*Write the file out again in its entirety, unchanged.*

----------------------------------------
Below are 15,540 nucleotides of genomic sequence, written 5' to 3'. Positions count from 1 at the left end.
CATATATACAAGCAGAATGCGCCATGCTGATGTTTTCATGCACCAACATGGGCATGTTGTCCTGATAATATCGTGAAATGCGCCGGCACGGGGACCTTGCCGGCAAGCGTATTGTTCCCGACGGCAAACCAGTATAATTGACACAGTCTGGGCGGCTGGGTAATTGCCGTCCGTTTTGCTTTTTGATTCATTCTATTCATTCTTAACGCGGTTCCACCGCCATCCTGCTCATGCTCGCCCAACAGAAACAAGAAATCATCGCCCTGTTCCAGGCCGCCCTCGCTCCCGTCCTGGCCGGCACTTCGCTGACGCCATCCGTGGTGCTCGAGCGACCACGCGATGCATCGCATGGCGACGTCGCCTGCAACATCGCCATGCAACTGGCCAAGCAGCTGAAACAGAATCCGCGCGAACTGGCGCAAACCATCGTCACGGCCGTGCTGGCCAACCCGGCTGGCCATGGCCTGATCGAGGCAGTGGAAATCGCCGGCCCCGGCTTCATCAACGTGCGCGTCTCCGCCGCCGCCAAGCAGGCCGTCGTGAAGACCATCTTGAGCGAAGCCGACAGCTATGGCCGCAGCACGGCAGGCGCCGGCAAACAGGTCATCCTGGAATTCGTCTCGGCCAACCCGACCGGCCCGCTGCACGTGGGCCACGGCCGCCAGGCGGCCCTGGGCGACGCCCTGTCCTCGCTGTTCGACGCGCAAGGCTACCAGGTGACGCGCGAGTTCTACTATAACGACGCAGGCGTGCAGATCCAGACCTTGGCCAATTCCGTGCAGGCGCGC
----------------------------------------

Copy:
Below are 15,540 nucleotides of genomic sequence, written 5' to 3'. Positions count from 1 at the left end.
CATATATACAAGCAGAATGCGCCATGCTGATGTTTTCATGCACCAACATGGGCATGTTGTCCTGATAATATCGTGAAATGCGCCGGCACGGGGACCTTGCCGGCAAGCGTATTGTTCCCGACGGCAAACCAGTATAATTGACACAGTCTGGGCGGCTGGGTAATTGCCGTCCGTTTTGCTTTTTGATTCATTCTATTCATTCTTAACGCGGTTCCACCGCCATCCTGCTCATGCTCGCCCAACAGAAACAAGAAATCATCGCCCTGTTCCAGGCCGCCCTCGCTCCCGTCCTGGCCGGCACTTCGCTGACGCCATCCGTGGTGCTCGAGCGACCACGCGATGCATCGCATGGCGACGTCGCCTGCAACATCGCCATGCAACTGGCCAAGCAGCTGAAACAGAATCCGCGCGAACTGGCGCAAACCATCGTCACGGCCGTGCTGGCCAACCCGGCTGGCCATGGCCTGATCGAGGCAGTGGAAATCGCCGGCCCCGGCTTCATCAACGTGCGCGTCTCCGCCGCCGCCAAGCAGGCCGTCGTGAAGACCATCTTGAGCGAAGCCGACAGCTATGGCCGCAGCACGGCAGGCGCCGGCAAACAGGTCATCCTGGAATTCGTCTCGGCCAACCCGACCGGCCCGCTGCACGTGGGCCACGGCCGCCAGGCGGCCCTGGGCGACGCCCTGTCCTCGCTGTTCGACGCGCAAGGCTACCAGGTGACGCGCGAGTTCTACTATAACGACGCAGGCGTGCAGATCCAGACCTTGGCCAATTCCGTGCAGGCGCGC